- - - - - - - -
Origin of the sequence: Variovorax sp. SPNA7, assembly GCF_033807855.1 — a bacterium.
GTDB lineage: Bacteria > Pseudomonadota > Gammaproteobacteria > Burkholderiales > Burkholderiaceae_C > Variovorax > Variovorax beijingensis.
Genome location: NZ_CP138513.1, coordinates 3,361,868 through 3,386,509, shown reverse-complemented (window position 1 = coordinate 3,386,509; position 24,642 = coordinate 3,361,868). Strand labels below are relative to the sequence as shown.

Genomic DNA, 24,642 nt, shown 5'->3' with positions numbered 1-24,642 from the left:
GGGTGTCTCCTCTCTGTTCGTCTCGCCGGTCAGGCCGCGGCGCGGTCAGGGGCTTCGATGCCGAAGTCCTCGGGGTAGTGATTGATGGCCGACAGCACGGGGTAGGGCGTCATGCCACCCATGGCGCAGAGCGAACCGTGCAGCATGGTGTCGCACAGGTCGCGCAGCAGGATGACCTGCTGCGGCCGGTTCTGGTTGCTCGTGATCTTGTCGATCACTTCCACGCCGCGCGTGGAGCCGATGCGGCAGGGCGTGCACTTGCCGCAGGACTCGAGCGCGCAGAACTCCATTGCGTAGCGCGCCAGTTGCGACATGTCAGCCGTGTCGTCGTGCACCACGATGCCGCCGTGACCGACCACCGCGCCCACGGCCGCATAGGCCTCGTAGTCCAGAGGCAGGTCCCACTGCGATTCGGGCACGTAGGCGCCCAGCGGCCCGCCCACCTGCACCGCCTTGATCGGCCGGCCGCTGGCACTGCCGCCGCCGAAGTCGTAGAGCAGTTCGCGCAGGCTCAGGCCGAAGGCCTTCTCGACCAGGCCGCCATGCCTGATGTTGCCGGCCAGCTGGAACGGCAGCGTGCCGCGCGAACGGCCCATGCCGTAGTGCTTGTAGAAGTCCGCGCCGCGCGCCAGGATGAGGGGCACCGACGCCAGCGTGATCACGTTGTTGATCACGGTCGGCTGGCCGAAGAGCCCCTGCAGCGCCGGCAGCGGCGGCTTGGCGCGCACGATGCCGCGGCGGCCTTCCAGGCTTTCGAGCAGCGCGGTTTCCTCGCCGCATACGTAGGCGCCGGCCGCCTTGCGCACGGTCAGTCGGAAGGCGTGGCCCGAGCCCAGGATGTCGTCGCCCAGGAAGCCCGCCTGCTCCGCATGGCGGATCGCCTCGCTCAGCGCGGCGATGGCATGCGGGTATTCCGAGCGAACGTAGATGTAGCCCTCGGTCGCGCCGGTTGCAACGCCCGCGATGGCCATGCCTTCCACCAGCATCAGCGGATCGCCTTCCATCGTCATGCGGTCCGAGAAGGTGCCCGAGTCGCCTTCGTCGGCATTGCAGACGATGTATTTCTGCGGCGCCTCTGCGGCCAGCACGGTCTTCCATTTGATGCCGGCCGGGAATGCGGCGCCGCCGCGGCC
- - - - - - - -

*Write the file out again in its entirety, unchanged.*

Origin of the sequence: Variovorax sp. SPNA7, assembly GCF_033807855.1 — a bacterium.
GTDB lineage: Bacteria > Pseudomonadota > Gammaproteobacteria > Burkholderiales > Burkholderiaceae_C > Variovorax > Variovorax beijingensis.
Genome location: NZ_CP138513.1, coordinates 3,361,868 through 3,386,509, shown reverse-complemented (window position 1 = coordinate 3,386,509; position 24,642 = coordinate 3,361,868). Strand labels below are relative to the sequence as shown.

Genomic DNA, 24,642 nt, shown 5'->3' with positions numbered 1-24,642 from the left:
GGGTGTCTCCTCTCTGTTCGTCTCGCCGGTCAGGCCGCGGCGCGGTCAGGGGCTTCGATGCCGAAGTCCTCGGGGTAGTGATTGATGGCCGACAGCACGGGGTAGGGCGTCATGCCACCCATGGCGCAGAGCGAACCGTGCAGCATGGTGTCGCACAGGTCGCGCAGCAGGATGACCTGCTGCGGCCGGTTCTGGTTGCTCGTGATCTTGTCGATCACTTCCACGCCGCGCGTGGAGCCGATGCGGCAGGGCGTGCACTTGCCGCAGGACTCGAGCGCGCAGAACTCCATTGCGTAGCGCGCCAGTTGCGACATGTCAGCCGTGTCGTCGTGCACCACGATGCCGCCGTGACCGACCACCGCGCCCACGGCCGCATAGGCCTCGTAGTCCAGAGGCAGGTCCCACTGCGATTCGGGCACGTAGGCGCCCAGCGGCCCGCCCACCTGCACCGCCTTGATCGGCCGGCCGCTGGCACTGCCGCCGCCGAAGTCGTAGAGCAGTTCGCGCAGGCTCAGGCCGAAGGCCTTCTCGACCAGGCCGCCATGCCTGATGTTGCCGGCCAGCTGGAACGGCAGCGTGCCGCGCGAACGGCCCATGCCGTAGTGCTTGTAGAAGTCCGCGCCGCGCGCCAGGATGAGGGGCACCGACGCCAGCGTGATCACGTTGTTGATCACGGTCGGCTGGCCGAAGAGCCCCTGCAGCGCCGGCAGCGGCGGCTTGGCGCGCACGATGCCGCGGCGGCCTTCCAGGCTTTCGAGCAGCGCGGTTTCCTCGCCGCATACGTAGGCGCCGGCCGCCTTGCGCACGGTCAGTCGGAAGGCGTGGCCCGAGCCCAGGATGTCGTCGCCCAGGAAGCCCGCCTGCTCCGCATGGCGGATCGCCTCGCTCAGCGCGGCGATGGCATGCGGGTATTCCGAGCGAACGTAGATGTAGCCCTCGGTCGCGCCGGTTGCAACGCCCGCGATGGCCATGCCTTCCACCAGCATCAGCGGATCGCCTTCCATCGTCATGCGGTCCGAGAAGGTGCCCGAGTCGCCTTCGTCGGCATTGCAGACGATGTATTTCTGCGGCGCCTCTGCGGCCAGCACGGTCTTCCATTTGATGCCGGCCGGGAATGCGGCGCCGCCGCGGCC